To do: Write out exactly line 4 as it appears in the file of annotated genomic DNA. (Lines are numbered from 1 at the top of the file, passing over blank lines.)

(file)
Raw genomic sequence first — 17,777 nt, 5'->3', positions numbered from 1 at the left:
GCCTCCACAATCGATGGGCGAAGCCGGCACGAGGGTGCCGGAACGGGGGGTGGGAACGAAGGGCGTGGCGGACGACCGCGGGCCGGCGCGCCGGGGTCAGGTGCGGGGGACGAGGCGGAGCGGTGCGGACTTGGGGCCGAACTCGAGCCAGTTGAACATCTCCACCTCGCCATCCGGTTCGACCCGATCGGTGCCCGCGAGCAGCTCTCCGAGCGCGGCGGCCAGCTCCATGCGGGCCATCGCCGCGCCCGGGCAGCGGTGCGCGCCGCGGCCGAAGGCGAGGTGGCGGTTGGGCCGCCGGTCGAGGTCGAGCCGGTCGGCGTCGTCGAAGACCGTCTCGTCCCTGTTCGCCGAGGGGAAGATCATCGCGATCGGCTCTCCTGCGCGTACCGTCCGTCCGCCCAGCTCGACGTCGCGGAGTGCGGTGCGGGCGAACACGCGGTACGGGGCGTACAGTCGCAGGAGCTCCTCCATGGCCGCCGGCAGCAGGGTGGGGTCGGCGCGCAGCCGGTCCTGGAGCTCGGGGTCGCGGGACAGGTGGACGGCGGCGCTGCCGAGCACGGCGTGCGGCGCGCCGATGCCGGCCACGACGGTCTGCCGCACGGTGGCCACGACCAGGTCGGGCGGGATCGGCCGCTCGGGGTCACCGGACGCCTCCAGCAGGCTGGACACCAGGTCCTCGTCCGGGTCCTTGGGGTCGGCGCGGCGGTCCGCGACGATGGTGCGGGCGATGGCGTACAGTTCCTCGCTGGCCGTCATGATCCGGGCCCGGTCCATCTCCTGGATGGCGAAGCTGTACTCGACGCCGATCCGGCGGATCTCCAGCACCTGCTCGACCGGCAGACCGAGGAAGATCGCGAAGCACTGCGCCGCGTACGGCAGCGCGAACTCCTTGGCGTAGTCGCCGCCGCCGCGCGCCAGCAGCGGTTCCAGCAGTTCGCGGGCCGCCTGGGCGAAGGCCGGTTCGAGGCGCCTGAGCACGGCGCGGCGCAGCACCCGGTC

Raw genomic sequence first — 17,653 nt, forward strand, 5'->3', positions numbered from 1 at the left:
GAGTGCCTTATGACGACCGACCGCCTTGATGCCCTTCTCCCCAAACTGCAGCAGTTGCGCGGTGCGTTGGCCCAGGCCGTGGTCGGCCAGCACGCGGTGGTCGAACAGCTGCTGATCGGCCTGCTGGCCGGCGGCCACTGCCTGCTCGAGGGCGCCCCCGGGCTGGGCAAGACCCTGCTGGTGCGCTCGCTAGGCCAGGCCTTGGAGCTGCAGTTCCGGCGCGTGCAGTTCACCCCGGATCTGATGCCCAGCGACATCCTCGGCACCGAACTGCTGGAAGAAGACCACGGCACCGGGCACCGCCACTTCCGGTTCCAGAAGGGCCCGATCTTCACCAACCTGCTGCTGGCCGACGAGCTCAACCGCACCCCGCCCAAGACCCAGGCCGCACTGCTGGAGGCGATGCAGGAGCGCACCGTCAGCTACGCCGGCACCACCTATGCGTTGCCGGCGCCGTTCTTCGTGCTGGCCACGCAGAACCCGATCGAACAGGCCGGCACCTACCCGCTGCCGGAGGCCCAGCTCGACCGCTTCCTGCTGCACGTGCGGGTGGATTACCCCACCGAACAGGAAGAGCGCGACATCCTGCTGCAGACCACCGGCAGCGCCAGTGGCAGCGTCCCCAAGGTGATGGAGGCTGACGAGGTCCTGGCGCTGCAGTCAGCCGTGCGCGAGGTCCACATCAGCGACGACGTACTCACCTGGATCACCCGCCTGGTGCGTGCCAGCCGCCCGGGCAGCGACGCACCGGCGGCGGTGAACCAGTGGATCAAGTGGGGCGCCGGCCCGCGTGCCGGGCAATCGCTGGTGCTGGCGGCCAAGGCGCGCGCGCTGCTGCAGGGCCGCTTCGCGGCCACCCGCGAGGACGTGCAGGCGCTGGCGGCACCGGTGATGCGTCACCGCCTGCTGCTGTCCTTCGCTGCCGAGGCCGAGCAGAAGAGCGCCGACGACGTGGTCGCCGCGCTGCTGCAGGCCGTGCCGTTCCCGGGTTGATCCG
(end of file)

GAGTGCCTTATGACGACCGACCGCCTTGATGCCCTTCTCCCCAAACTGCAGCAGTTGCGCGGTGCGTTGGCCCAGGCCGTGGTCGGCCAGCACGCGGTGGTCGAACAGCTGCTGATCGGCCTGCTGGCCGGCGGCCACTGCCTGCTCGAGGGCGCCCCCGGGCTGGGCAAGACCCTGCTGGTGCGCTCGCTAGGCCAGGCCTTGGAGCTGCAGTTCCGGCGCGTGCAGTTCACCCCGGATCTGATGCCCAGCGACATCCTCGGCACCGAACTGCTGGAAGAAGACCACGGCACCGGGCACCGCCACTTCCGGTTCCAGAAGGGCCCGATCTTCACCAACCTGCTGCTGGCCGACGAGCTCAACCGCACCCCGCCCAAGACCCAGGCCGCACTGCTGGAGGCGATGCAGGAGCGCACCGTCAGCTACGCCGGCACCACCTATGCGTTGCCGGCGCCGTTCTTCGTGCTGGCCACGCAGAACCCGATCGAACAGGCCGGCACCTACCCGCTGCCGGAGGCCCAGCTCGACCGCTTCCTGCTGCACGTGCGGGTGGATTACCCCACCGAACAGGAAGAGCGCGACATCCTGCTGCAGACCACCGGCAGCGCCAGTGGCAGCGTCCCCAAGGTGATGGAGGCTGACGAGGTCCTGGCGCTGCAGTCAGCCGTGCGCGAGGTCCACATCAGCGACGACGTACTCACCTGGATCACCCGCCTGGTGCGTGCCAGCCGCCCGGGCAGCGACGCACCGGCGGCGGTGAACCAGTGGATCAAGTGGGGCGCCGGCCCGCGTGCCGGGCAATCGCTGGTGCTGGCGGCCAAGGCGCGCGCGCTGCTGCAGGGCCGCTTCGCGGCCACCCGCGAGGACGTGCAGGCGCTGGCGGCACCGGTGATGCGTCACCGCCTGCTGCTGTCCTTCGCTGCCGAGGCCGAGCAGAAGAGCGCCGACGACGTGGTCGCCGCGCTGCTGCAGGCCGTGCCGTTCCCGGGTTGATCCG